3D print industry comes to Burlington


The nationÕs first retail 3D printing shop has found a new home on BurlingtonÕs own Church Street, and the duo behind Blu-Bin is determined to put the curious technology Òin the hands of the average customer.Ó

ÒEssentially weÕre a creation center,Ó said co-owner and COO David Newlands. ÒWhat that means is someone will walk into the store with an idea and we produce that final idea into a final object using 3D technology.Ó

The store, nestled at the top of BurlingtonÕs Church Street, is fitting for a city marketed as a hub for young, creative talent. But while Blu-BinÕs approach to the recent phenomenon of 3D printing is design-oriented, the technology itself may be the ultimate attraction.

As the companyÕs website states, ÒWe are the conduit between your imagination and reality.Ó

With that in mind, Blu-Bin allows customers the chance to see just about any of their ideas come to life, Newlands explained.

While most retail 3D print shops only print what buyers already have in mind, Blu-Bin has set itself apart for what he called Òthe package dealÓ: customers can work with any of Blu-BinÕs designers on staff to create a design that will then be printed in a matter of minutes or hours, depending on the object.

ÒTechnically, we can print anything,Ó Newlands said. Weapons and other dangerous or illegal objects? Not so much. ÒAs a company, we want to represent the good things about 3D printing,Ó he said.

When it comes to 3D printing, there is no one type of customer, Newlands said. From older Vermonters who want to create fishing gear to young people who might want to design an iPod case, Blu-Bin plans to serve the creative whims of all customers.

ÒAnd Vermonters are creative people! We couldnÕt think of a better place to move our shop,Ó Newlands added.

The first iteration of Blu-Bin came in September 2012 when founder Daniel Riley, an alum of Green Mountain College, created the company in Poultney.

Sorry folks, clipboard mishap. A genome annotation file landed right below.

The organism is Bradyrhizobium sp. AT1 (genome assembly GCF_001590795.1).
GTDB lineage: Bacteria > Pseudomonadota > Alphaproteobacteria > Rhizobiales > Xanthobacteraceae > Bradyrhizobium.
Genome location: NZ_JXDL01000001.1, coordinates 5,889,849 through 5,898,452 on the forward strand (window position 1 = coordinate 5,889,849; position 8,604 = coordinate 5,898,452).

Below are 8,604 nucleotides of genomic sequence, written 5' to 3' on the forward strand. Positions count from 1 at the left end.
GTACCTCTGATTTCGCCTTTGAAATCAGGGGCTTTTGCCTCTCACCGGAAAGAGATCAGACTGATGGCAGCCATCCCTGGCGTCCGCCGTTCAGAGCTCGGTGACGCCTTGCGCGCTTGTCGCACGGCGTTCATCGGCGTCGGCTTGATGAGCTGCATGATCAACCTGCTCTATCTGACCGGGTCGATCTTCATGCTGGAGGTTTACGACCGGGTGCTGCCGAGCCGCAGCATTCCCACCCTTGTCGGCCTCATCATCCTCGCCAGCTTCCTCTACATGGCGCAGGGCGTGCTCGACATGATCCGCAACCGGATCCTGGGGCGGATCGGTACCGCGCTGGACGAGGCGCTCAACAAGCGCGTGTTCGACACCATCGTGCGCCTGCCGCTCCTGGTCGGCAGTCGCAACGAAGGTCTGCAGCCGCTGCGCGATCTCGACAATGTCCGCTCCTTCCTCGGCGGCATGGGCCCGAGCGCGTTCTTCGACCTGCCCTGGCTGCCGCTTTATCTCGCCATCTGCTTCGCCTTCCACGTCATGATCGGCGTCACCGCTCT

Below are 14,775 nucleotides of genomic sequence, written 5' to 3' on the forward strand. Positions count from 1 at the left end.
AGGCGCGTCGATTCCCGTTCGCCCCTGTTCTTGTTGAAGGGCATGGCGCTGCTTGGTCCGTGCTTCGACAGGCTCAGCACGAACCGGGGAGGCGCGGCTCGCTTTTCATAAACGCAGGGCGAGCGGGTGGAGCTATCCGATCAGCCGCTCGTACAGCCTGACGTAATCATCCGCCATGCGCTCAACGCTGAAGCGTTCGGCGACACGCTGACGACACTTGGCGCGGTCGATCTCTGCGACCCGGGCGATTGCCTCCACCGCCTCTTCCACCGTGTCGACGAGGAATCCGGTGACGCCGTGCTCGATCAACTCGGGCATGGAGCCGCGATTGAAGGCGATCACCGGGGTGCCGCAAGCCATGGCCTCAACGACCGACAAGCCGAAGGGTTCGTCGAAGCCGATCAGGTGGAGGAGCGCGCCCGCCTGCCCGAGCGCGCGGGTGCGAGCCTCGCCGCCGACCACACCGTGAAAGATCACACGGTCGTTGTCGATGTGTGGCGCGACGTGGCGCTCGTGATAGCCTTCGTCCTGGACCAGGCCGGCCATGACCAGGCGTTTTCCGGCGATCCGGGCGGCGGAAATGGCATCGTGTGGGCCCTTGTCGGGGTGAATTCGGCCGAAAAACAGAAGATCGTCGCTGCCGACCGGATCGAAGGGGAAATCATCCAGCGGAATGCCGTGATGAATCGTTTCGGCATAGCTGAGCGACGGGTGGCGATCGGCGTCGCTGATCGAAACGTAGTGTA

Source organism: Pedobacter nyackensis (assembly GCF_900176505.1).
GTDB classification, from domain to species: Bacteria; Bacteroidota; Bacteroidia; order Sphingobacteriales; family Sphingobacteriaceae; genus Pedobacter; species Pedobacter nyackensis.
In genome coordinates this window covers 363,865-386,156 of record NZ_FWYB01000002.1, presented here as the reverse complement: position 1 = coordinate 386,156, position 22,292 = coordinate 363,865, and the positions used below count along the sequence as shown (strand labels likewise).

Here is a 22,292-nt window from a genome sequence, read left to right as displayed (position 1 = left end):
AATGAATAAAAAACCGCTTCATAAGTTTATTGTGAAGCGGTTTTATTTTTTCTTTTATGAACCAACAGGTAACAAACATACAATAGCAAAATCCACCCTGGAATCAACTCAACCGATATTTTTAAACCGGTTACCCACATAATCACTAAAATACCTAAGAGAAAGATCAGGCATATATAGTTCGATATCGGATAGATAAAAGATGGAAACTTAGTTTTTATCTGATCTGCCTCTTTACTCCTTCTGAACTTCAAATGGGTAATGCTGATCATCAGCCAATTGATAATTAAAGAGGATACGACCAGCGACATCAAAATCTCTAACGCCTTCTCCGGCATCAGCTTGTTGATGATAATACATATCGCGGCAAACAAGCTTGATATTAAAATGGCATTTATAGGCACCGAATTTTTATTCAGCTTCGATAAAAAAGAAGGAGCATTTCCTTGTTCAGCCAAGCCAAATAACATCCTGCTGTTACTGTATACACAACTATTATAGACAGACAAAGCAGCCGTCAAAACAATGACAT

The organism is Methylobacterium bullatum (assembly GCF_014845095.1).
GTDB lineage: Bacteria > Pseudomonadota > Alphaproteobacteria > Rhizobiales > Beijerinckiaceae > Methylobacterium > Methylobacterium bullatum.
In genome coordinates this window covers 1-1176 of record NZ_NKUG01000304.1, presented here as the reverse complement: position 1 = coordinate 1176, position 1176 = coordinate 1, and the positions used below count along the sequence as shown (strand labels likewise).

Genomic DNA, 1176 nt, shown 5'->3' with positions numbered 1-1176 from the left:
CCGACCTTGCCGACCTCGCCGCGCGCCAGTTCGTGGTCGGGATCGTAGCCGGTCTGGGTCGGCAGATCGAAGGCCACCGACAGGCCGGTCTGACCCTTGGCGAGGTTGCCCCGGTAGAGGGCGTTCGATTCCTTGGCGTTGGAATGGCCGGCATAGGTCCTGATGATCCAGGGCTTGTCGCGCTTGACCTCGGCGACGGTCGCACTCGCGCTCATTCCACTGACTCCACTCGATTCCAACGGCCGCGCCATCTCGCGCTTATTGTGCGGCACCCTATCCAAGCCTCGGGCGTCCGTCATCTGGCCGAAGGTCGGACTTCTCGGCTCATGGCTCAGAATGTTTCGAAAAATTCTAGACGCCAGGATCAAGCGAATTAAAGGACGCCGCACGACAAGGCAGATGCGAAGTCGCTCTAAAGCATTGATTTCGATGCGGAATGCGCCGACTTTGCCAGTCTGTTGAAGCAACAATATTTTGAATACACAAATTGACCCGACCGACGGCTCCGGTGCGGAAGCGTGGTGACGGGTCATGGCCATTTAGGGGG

ÒI started this company because I was tired of the sticker shock associated with 3D printing. I wanted to bring this creativity to the average person,Ó Riley said.

Riley said Blu-Bin was fated to happen in a place like Vermont because of the stateÕs tradtionally eco-friendly politics and economy. Blu-Bin sources its materials from places as local as possible, though some plastic comes from small companies in New England. Other plastic that they use is from recycled materials, he said.

Despite the growth of the nascent 3D printing industryÑ a March Forbes article reported that the industry would reach $3.16 billion by 2016Ñ Blu-Bin is uniquely focused on making the cost of printing affordable to customers, and especially the many young students that call Burlington home.

The cost of printing, measured by size, can range anywhere from $5 to $30.

And if Newlands and Riley have their way, Blu-Bin will prove to be a creative opportunity for area students as well.

Some of the storeÕs contracted designers are students from UVM and Champlain College. If a customer chooses a studentÕs design to print, the student receives a commission, Riley explained.

ÒThis benefits both us and the students. The student will spread the word about their work and we produce the designs that consumers demand,Ó Riley said.

Blu-BinÕs grand opening will be held Sept. 6. For more information, visit the companyÕs website at www.blu-bin.com.